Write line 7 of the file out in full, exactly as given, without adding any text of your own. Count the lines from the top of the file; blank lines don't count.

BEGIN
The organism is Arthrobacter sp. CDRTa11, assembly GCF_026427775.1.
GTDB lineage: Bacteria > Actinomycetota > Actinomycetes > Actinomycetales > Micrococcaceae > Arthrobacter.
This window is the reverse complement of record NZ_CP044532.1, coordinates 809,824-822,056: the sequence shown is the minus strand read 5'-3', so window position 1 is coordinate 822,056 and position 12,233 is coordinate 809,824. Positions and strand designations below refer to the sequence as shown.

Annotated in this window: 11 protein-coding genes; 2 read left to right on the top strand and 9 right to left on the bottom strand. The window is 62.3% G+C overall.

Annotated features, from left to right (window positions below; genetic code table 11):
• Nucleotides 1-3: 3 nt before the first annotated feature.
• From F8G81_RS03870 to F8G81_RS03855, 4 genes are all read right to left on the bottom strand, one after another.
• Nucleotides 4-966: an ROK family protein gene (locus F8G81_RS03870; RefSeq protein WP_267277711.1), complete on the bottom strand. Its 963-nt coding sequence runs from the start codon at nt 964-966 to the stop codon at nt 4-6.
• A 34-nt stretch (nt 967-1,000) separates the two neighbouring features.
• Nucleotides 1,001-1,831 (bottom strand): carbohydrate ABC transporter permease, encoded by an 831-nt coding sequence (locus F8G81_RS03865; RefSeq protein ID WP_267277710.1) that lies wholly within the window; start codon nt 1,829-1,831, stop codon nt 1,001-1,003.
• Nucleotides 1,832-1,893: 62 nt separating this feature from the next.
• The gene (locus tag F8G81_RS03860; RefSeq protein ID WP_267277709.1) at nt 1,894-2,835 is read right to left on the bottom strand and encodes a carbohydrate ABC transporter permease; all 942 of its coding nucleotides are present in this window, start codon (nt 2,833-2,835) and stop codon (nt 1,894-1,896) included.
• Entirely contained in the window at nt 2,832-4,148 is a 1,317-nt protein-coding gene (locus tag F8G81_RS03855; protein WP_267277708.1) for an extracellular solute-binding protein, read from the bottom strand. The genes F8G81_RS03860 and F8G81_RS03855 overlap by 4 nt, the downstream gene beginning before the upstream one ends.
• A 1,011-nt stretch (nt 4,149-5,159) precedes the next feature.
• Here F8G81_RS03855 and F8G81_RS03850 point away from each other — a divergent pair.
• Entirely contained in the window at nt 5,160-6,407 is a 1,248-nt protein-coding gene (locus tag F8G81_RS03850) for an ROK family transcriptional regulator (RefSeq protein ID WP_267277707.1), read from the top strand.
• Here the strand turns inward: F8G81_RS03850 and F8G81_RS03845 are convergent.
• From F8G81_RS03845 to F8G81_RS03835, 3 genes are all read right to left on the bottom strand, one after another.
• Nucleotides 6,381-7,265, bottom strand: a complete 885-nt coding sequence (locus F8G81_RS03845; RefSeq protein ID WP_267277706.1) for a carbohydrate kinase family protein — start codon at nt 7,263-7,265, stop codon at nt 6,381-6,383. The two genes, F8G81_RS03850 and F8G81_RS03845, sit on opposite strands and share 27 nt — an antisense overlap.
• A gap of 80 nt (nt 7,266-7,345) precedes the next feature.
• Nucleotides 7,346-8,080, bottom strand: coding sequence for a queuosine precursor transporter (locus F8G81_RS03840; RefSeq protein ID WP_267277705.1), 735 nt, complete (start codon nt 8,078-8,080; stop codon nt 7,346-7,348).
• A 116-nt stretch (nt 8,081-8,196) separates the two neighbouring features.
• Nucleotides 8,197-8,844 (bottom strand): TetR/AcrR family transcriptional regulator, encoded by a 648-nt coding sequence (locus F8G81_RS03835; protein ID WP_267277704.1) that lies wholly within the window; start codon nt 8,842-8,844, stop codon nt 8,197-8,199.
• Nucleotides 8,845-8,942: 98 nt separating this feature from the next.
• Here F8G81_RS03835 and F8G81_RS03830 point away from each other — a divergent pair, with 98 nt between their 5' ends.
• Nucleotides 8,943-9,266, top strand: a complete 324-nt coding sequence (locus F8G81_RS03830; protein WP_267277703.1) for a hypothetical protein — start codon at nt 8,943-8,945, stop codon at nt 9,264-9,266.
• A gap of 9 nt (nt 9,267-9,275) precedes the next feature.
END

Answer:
• From F8G81_RS03870 to F8G81_RS03855, 4 genes are all read right to left on the bottom strand, one after another.